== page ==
The Republican governor of Georgia has vetoed a bill (I wrote about it a few days ago) that would enable discrimination against members of the LGBT community. Many businesses, including the film industry, had threatened to boycott the state if he signed the measure into law.
The governor’s planned veto will likely infuriate religious conservatives who considered the measure, House Bill 757, their top priority. This is the third legislative session they’ve sought to strengthen legal protections from opponents of gay marriage, but last year’s Supreme Court ruling legalizing same-sex weddings galvanized their efforts.
It is also likely to herald a more acrimonious relationship between Deal, who campaigned on a pro-business platform, and the evangelical wing of the Georgia Republican party. Already, prominent conservatives have vowed to revive the measure next year.
The legislation, which first surfaced on March 16 and passed both Republican-controlled chambers in hours, would allow faith-based organizations to deny services to those who violate their “sincerely held religious belief” and preserve their right to fire employees who aren’t in accord with those beliefs.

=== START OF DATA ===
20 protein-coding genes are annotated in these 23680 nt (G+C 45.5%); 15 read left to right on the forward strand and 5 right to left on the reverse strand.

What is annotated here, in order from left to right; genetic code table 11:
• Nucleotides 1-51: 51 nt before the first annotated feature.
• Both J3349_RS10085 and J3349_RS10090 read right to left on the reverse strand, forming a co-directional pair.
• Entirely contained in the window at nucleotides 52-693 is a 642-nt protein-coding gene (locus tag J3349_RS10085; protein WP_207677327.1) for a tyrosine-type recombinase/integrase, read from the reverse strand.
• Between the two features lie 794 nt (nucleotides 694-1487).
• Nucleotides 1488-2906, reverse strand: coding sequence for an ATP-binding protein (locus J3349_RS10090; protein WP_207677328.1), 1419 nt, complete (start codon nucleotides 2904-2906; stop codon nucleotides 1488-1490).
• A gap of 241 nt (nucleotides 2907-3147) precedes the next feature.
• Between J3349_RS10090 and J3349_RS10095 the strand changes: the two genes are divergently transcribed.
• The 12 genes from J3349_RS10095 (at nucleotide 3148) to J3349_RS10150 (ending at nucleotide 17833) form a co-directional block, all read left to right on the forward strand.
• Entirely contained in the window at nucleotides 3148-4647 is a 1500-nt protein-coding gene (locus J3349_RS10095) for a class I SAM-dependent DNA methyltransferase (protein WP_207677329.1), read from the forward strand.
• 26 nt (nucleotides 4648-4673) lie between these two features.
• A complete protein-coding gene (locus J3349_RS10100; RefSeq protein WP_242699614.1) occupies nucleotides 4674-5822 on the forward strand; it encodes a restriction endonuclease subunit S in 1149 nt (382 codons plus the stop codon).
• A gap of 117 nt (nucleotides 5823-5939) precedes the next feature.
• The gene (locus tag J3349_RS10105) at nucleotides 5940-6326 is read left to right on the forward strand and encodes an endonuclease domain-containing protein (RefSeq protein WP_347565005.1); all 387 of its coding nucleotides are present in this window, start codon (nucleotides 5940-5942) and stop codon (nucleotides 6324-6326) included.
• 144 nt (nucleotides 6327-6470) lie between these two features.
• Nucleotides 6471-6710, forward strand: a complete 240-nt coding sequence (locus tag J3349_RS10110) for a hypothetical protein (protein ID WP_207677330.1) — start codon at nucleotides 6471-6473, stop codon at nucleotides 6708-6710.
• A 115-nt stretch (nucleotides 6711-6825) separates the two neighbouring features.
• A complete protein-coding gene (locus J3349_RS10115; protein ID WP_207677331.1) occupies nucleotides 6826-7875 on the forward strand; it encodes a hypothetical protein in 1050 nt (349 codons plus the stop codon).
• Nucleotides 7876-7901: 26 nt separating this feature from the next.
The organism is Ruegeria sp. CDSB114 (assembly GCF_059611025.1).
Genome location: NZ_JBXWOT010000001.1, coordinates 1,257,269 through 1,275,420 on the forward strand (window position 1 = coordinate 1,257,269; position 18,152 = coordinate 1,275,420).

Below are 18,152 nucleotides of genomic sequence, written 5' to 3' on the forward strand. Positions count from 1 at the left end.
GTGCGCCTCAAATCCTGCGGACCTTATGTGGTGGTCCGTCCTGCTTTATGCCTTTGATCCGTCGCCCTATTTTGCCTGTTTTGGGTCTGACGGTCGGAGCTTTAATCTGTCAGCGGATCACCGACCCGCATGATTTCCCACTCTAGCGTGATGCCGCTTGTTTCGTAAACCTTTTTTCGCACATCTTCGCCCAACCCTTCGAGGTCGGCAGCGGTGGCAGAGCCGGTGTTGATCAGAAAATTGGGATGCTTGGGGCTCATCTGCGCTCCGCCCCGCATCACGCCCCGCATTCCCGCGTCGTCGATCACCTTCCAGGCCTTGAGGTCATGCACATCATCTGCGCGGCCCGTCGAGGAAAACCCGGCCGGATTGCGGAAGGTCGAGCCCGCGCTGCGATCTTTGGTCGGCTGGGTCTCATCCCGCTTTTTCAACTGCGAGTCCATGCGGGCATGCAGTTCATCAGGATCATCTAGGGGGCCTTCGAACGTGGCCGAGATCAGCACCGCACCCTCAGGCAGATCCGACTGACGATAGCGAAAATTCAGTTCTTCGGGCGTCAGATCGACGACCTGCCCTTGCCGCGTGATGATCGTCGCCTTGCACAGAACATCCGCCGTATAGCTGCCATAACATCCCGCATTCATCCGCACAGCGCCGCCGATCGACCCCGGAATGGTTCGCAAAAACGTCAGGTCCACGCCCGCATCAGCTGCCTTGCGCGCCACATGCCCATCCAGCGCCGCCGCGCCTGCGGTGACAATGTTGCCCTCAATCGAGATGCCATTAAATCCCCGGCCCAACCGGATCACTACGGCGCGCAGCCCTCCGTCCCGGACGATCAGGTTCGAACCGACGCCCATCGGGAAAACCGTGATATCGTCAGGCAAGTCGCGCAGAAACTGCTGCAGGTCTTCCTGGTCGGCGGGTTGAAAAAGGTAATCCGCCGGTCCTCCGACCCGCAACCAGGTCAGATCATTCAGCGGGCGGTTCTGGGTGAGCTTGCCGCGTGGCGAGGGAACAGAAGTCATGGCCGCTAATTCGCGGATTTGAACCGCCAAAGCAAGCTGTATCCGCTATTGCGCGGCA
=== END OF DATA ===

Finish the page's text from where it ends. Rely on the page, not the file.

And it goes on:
The governor’s term expires in January 2019 and since he is prevented by term limits from running again, he may have felt greater freedom to act this way and defy his state’s religious conservatives, saying that people need “to take a deep breath and “recognize that the world is changing around us.””
The state’s legislative session ended last Friday but backers of the bill are vowing to try again.
Already, several conservative lawmakers have owed to call for a “veto session” to rebuke the governor if he rejects the measure. It takes a three-fifth majority in both chambers to call a special session, and a two-thirds majority in both chambers to override a veto — a threshold the bill failed to reach by one vote in the Senate and 16 in the House.
“There are enough votes in the Senate to override,” predicted state Sen. Brandon Beach, an Alpharetta Republican facing a tough primary challenge who supported the measure. “I don’t know about the House, though.”
Meanwhile, unfortunately the governor of North Carolina Pat McCrory has signed into law a bill that forbids local authorities from providing protections to the transgender community. McCrory is running for re-election in November.
State lawmakers passed the law last week during a one-day special session called to repeal a Charlotte city ordinance that would have allowed bathroom choice based on gender identity versus sex at birth.
The Republican-led legislature also voted to prohibit local governments from enacting anti-discrimination protections based on sexual orientation and gender identity, a move decried by lesbian, gay, bisexual and transgender advocacy groups, several companies and the National Basketball Association.
North Carolina is now being sued by the ACLU.
Unfortunately, there are another 17 anti-transgender bills in ten states that are awaiting consideration.